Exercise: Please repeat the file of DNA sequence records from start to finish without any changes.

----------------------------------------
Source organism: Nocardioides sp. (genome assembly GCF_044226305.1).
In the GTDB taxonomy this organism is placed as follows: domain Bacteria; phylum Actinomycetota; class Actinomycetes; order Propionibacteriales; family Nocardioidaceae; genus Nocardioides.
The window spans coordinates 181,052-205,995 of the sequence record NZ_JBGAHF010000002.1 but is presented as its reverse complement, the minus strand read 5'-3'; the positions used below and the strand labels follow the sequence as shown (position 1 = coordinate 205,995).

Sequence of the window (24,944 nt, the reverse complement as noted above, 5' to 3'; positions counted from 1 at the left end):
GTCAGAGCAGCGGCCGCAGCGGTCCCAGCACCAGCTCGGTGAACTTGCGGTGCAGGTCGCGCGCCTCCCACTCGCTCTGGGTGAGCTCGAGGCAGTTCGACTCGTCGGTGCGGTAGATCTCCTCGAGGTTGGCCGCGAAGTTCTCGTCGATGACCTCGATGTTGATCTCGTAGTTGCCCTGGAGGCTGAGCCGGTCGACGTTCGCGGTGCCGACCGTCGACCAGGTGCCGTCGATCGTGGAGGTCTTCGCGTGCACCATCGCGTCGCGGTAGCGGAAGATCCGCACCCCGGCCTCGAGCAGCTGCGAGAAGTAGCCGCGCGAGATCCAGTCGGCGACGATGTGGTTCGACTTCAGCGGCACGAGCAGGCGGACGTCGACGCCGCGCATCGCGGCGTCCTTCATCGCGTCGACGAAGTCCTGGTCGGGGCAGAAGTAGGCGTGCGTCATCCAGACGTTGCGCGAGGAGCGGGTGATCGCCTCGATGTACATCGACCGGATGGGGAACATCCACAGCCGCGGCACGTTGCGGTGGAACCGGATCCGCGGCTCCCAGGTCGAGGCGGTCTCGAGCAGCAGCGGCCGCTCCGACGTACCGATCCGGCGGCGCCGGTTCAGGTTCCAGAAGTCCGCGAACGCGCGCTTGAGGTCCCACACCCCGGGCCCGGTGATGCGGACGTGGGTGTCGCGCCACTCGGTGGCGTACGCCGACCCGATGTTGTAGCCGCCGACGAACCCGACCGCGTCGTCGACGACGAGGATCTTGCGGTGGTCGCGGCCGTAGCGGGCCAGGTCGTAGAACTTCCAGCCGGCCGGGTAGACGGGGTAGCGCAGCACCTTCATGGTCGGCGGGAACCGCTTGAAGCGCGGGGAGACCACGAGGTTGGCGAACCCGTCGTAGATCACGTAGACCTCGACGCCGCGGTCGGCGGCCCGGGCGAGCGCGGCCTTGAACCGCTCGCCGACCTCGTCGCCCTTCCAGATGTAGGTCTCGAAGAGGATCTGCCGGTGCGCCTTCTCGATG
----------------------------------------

Source organism: Nocardioides sp. (genome assembly GCF_044226305.1).
In the GTDB taxonomy this organism is placed as follows: domain Bacteria; phylum Actinomycetota; class Actinomycetes; order Propionibacteriales; family Nocardioidaceae; genus Nocardioides.
The window spans coordinates 181,052-205,995 of the sequence record NZ_JBGAHF010000002.1 but is presented as its reverse complement, the minus strand read 5'-3'; the positions used below and the strand labels follow the sequence as shown (position 1 = coordinate 205,995).

Sequence of the window (24,944 nt, the reverse complement as noted above, 5' to 3'; positions counted from 1 at the left end):
GTCAGAGCAGCGGCCGCAGCGGTCCCAGCACCAGCTCGGTGAACTTGCGGTGCAGGTCGCGCGCCTCCCACTCGCTCTGGGTGAGCTCGAGGCAGTTCGACTCGTCGGTGCGGTAGATCTCCTCGAGGTTGGCCGCGAAGTTCTCGTCGATGACCTCGATGTTGATCTCGTAGTTGCCCTGGAGGCTGAGCCGGTCGACGTTCGCGGTGCCGACCGTCGACCAGGTGCCGTCGATCGTGGAGGTCTTCGCGTGCACCATCGCGTCGCGGTAGCGGAAGATCCGCACCCCGGCCTCGAGCAGCTGCGAGAAGTAGCCGCGCGAGATCCAGTCGGCGACGATGTGGTTCGACTTCAGCGGCACGAGCAGGCGGACGTCGACGCCGCGCATCGCGGCGTCCTTCATCGCGTCGACGAAGTCCTGGTCGGGGCAGAAGTAGGCGTGCGTCATCCAGACGTTGCGCGAGGAGCGGGTGATCGCCTCGATGTACATCGACCGGATGGGGAACATCCACAGCCGCGGCACGTTGCGGTGGAACCGGATCCGCGGCTCCCAGGTCGAGGCGGTCTCGAGCAGCAGCGGCCGCTCCGACGTACCGATCCGGCGGCGCCGGTTCAGGTTCCAGAAGTCCGCGAACGCGCGCTTGAGGTCCCACACCCCGGGCCCGGTGATGCGGACGTGGGTGTCGCGCCACTCGGTGGCGTACGCCGACCCGATGTTGTAGCCGCCGACGAACCCGACCGCGTCGTCGACGACGAGGATCTTGCGGTGGTCGCGGCCGTAGCGGGCCAGGTCGTAGAACTTCCAGCCGGCCGGGTAGACGGGGTAGCGCAGCACCTTCATGGTCGGCGGGAACCGCTTGAAGCGCGGGGAGACCACGAGGTTGGCGAACCCGTCGTAGATCACGTAGACCTCGACGCCGCGGTCGGCGGCCCGGGCGAGCGCGGCCTTGAACCGCTCGCCGACCTCGTCGCCCTTCCAGATGTAGGTCTCGAAGAGGATCTGCCGGTGCGCCTTCTCGATG